So if you know someone who has lost somebody, call them. Take them to lunch. Go shopping with them. Bring them some Christmas cookies. Better yet, make cookies with them. Share your love with them. They need it.
Today I begin to celebrate!
I celebrate my Mama and all the love she shared with us, her pride in the way her children turned out despite the obstacles in our lives. I celebrate the way that my Mama would in the spirit of the love that is Christmas.
The night before Mama died, she threw back the covers on her bed and said she was going to "go fly with the angels." That next night as we all held vigil at her bedside, we had somehow forgotten to place her crucifix in her hands. The very instant I entwined it into her hands, my aunt told us all to let her go and take our hands away from Mama. To let her go. Just as we all removed our touch, she inhaled, exhaled, and in that very last breath, was gone.
At her funeral we played Celine Dion "Because You Loved Me." No words could have said it better. On her headstone we had engraved "Angels Fly Thee Home." It seemed fitting, and while I'm not much of a poet, I wrote this poem with these last final days in mind.
Arriving like a whisper,
in a cold rush of air
the subtle flutter
of wings, like silk.
this celestial being,
ivory skin aglow,
she casts the light of truth.
Ever present, the divine protector,
a comfort in time of need.
Sheltered in the safety of her wings,
I am, safe from harm.
Satisfied, the task complete
she spreads her wings
Heavenly peace covers her face
and in one slow exhale,
she flies home.
Because You Loved Me
For all those times you stood by me
For all the truth that you made me see
For all the joy you brought to my life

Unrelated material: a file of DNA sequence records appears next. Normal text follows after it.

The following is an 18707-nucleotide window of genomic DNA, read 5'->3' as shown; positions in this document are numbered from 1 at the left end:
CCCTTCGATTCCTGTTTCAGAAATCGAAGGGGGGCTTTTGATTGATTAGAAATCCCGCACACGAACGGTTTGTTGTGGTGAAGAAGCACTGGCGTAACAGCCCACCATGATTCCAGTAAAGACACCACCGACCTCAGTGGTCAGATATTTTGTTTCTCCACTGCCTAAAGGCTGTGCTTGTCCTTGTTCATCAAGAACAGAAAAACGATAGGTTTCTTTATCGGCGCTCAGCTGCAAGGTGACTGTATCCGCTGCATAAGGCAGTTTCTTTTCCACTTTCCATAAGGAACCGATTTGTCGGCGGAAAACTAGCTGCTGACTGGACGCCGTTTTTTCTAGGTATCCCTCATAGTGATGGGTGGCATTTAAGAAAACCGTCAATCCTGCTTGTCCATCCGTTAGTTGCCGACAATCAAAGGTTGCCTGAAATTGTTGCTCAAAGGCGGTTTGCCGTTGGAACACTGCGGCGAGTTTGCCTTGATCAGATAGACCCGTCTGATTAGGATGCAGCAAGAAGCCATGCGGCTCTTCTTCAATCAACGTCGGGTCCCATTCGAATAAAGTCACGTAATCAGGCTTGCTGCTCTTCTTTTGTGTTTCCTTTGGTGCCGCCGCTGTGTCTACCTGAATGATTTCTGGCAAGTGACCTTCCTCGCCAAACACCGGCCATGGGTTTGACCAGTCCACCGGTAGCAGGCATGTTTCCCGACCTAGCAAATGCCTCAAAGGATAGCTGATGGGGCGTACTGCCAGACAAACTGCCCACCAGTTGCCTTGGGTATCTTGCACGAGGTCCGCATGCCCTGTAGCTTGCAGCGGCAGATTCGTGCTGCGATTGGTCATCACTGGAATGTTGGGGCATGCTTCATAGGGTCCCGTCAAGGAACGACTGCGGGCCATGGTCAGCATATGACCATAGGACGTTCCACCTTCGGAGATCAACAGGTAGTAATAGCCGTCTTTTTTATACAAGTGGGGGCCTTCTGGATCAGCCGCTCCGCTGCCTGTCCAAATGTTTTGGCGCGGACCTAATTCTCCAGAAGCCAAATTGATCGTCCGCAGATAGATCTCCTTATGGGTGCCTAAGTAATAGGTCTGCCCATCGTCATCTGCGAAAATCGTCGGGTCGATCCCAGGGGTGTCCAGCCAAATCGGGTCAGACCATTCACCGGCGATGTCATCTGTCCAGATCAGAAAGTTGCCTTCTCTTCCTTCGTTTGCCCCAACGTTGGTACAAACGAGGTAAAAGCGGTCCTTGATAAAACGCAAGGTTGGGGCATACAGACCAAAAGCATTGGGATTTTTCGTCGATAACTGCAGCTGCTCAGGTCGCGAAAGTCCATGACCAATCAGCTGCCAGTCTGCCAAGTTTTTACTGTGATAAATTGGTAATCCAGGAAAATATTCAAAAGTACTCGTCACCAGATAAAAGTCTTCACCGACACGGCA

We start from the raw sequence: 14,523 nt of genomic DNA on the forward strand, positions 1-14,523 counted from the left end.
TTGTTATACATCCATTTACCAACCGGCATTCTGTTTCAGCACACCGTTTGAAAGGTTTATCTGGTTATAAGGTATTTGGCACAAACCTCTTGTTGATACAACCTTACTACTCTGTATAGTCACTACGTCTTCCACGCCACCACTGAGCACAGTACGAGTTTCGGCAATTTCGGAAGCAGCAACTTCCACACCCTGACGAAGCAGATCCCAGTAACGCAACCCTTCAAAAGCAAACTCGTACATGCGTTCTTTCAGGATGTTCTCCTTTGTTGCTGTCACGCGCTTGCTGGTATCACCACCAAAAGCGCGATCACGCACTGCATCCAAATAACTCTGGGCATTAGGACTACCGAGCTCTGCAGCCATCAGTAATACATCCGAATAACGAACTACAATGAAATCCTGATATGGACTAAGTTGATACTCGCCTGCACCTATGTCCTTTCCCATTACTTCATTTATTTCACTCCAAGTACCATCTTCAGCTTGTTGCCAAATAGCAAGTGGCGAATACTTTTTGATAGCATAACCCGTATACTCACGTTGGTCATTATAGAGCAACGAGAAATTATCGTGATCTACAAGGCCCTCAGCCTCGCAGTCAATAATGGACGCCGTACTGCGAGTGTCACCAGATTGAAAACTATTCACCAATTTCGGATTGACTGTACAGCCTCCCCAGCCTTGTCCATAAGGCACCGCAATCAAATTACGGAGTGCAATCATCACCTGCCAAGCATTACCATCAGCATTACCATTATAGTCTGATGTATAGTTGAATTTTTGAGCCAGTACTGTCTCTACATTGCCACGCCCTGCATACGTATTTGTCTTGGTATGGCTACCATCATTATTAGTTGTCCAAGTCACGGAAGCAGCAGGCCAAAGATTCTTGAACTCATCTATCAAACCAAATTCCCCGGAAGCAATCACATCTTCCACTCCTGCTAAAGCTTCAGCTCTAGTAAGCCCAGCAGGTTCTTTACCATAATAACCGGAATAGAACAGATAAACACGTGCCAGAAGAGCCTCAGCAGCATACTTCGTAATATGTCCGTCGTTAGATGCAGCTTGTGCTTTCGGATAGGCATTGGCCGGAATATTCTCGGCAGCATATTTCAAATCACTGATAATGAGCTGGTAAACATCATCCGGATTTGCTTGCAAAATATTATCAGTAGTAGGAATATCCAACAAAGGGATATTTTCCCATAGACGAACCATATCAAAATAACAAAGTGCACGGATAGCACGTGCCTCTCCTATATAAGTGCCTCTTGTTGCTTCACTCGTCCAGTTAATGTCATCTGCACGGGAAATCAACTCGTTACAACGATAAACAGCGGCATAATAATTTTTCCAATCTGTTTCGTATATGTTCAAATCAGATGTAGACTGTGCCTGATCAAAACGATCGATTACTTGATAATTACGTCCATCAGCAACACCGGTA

For all the wrong that you made right
For every dream you made come true
For all the love I found in you
I'll be forever thankful
You're the one who held me up
Never let me fall
You're the one who saw me through - through it all
You were my strength when I was weak
You were my voice when I couldn't speak
You were my eyes when I couldn't see
You saw the best there was in me
Lifted me up when I couldn't reach
You gave me faith 'cuz you believed
I'm everything I am
Because you loved me
You gave me wings and made me fly
You touched my hand I could touch the sky
I lost my faith, you gave it back to me
You said no star was out of reach
You stood by me and I stood tall
I had your love I had it all
I'm grateful for each day you gave me
Maybe I don't know that much
But I know this much is true
I was blessed because I was loved by you
You were always there for me
The tender wind that carried me
A light in the dark shining your love into my life
You've been my inspiration
Through the lies you were the truth
My world is a better place because of you
I'm everything I am
Because you loved me
Merry Christmas Mama.